Originally: Haiti presses on with poll despite boycott

Haiti will go ahead with elections this year, even though the US and
local opposition say President Jean-Bertrand Aristide’s administration
has not met the conditions necessary for a fair vote.

The elections are an attempt to end a three-year political impasse that
has cut off vital economic assistance to the Caribbean state, the
poorest in the western hemisphere.

The country has been politically paralysed since disputed legislative
elections three years ago. Opposition parties and foreign observers said
vote-counting in some districts was manipulated to benefit Mr Aristide’s
Fanmi Lavalas party.

Alix Lamarque, president of the electoral council, said preparations
were being made for elections in November and December. The terms of
two-thirds of the legislators expire in January.

But the US embassy in Port-au-Prince said the elections would not meet
the conditions of an agreement reached a year ago between Haiti and the
Organisation of American States.

Convergence Democratique, a coalition of 15 Haitian opposition parties,
said it would boycott the election.

“We will be under a threat of violence, so our supporters will be afraid
to vote, making the event a farce that will again benefit the
government,” said an opposition spokesman.

The opposition has also refused to name any delegates to the electoral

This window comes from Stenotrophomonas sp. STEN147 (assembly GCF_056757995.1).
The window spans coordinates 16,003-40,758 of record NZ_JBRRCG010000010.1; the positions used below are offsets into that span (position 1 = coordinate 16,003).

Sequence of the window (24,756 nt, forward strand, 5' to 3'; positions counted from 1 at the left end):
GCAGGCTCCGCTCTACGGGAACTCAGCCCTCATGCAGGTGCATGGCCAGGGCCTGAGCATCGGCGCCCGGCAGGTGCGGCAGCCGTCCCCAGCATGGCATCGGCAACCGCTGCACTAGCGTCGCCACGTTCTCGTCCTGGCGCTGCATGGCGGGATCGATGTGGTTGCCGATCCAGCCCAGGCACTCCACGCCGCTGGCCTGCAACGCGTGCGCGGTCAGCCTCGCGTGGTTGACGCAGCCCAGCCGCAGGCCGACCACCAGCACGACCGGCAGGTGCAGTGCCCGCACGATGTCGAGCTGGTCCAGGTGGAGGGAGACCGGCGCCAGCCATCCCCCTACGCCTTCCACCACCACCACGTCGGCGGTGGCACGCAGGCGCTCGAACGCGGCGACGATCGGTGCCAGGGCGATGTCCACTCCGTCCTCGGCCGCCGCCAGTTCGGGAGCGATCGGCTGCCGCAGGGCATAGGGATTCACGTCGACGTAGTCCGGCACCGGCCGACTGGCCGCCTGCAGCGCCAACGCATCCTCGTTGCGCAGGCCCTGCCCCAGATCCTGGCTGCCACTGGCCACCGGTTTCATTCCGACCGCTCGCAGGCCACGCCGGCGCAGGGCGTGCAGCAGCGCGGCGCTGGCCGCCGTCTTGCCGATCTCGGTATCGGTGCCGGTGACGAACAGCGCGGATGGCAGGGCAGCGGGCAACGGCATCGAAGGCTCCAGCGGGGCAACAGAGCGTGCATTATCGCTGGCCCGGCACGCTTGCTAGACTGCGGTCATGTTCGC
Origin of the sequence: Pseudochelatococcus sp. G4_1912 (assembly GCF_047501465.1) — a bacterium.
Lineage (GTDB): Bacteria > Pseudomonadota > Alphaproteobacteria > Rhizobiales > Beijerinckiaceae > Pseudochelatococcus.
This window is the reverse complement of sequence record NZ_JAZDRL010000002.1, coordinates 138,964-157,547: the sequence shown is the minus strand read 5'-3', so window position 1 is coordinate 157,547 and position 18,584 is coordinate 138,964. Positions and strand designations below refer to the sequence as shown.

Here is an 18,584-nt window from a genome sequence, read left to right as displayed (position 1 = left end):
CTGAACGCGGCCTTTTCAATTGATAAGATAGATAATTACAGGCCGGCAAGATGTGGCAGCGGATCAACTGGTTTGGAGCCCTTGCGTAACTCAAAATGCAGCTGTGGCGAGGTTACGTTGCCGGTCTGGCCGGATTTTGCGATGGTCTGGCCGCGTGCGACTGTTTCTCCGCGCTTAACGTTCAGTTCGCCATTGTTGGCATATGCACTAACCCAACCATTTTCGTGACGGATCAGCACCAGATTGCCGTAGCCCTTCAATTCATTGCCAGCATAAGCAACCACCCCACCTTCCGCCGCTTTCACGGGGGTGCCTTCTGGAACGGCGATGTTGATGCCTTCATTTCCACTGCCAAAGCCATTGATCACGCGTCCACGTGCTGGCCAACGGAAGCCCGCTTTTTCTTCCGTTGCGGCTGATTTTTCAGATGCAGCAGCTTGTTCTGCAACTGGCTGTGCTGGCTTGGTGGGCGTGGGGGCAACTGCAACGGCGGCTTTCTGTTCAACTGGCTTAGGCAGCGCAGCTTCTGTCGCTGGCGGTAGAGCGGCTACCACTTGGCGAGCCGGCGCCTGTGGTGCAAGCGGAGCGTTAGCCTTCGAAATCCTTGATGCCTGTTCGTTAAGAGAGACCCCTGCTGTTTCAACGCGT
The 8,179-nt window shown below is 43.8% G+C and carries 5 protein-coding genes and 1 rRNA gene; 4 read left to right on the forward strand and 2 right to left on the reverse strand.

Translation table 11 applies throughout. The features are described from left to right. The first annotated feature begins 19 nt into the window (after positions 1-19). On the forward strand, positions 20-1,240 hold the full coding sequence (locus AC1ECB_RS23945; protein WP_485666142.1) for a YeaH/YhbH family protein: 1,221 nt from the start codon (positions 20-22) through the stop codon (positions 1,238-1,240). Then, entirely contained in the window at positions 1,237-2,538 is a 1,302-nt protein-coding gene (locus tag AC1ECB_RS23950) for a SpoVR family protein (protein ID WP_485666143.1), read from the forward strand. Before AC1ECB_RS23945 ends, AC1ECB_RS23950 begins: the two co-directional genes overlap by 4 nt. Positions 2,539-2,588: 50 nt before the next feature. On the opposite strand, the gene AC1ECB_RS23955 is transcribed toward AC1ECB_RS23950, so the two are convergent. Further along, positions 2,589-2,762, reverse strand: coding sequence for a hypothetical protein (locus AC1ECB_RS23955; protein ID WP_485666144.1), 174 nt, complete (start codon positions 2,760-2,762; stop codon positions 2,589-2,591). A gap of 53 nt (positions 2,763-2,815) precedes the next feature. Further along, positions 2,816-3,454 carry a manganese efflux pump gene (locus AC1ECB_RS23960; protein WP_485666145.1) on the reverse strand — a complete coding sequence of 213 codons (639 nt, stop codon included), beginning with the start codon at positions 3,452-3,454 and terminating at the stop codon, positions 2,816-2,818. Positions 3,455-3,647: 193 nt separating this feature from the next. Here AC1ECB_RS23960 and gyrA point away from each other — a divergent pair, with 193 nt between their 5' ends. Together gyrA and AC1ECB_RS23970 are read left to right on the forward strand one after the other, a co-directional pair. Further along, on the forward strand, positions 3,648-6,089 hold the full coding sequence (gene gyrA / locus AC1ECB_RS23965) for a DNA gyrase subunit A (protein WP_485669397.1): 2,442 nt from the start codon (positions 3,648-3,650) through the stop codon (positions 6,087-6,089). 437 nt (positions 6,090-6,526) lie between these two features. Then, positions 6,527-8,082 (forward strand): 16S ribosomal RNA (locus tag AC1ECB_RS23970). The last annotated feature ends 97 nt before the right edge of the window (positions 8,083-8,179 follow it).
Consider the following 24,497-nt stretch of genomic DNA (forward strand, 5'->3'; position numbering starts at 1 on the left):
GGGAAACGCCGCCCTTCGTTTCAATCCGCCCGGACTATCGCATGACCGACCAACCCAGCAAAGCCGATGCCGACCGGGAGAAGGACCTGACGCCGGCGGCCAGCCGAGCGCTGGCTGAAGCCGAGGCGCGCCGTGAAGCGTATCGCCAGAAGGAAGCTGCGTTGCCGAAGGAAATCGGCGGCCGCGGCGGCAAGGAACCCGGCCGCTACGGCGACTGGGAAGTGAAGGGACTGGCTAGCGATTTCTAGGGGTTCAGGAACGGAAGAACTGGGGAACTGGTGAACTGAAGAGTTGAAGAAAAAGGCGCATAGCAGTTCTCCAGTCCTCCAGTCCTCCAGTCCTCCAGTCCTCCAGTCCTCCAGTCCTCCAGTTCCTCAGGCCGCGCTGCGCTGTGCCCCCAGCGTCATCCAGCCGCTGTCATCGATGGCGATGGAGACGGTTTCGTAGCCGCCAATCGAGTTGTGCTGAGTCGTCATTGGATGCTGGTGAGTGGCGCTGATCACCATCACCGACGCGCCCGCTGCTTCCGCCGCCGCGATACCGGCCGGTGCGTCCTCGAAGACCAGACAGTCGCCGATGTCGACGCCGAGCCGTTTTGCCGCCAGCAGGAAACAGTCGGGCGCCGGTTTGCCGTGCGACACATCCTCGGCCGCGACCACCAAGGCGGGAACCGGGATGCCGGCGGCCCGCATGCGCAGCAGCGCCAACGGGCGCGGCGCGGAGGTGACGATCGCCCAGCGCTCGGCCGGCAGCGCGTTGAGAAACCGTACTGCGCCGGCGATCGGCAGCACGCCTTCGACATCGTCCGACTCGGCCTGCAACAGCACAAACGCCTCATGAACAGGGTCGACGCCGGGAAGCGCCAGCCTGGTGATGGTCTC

council, a body that the US said must be created “by consensus and not
by unilateral action”.

Mr Aristide’s administration has promised to establish an independent
council to administer elections and to reform the country’s small,
poorly trained and ill-equipped police force.

The government has also pledged to disarm its supporters. Prospective
donors and creditors have withheld Haiti’s access to hundreds of
millions of dollars that the country desperately needs, pending the
implementation of reforms.

The country was given about $50m (?45.5m, £31m) last month to help fund
public health and education as part of a $146m Inter-American
Development Bank loan that was frozen after the elections. The
government paved the way for access to the funds by using foreign
reserves to pay $32m in arrears to the IADB.

However, access to more funds will not be helped by uncertainty about
public safety. Government officials dispute a US report that accused
officials of paying thugs to attack a recent meeting of civic leaders.
Several people were injured when the meeting – called to discuss law and
order – was attacked by a stone-throwing mob.

The government maintains the opposition’s refusal to co-operate over the
electoral council is frustrating election planning.

“I can understand if the US says that the opposition must take part in
the electoral council, but what is important is that Haiti wants
elections in order to prevent an institutional void,” says Gerald
Gilles, a government senator.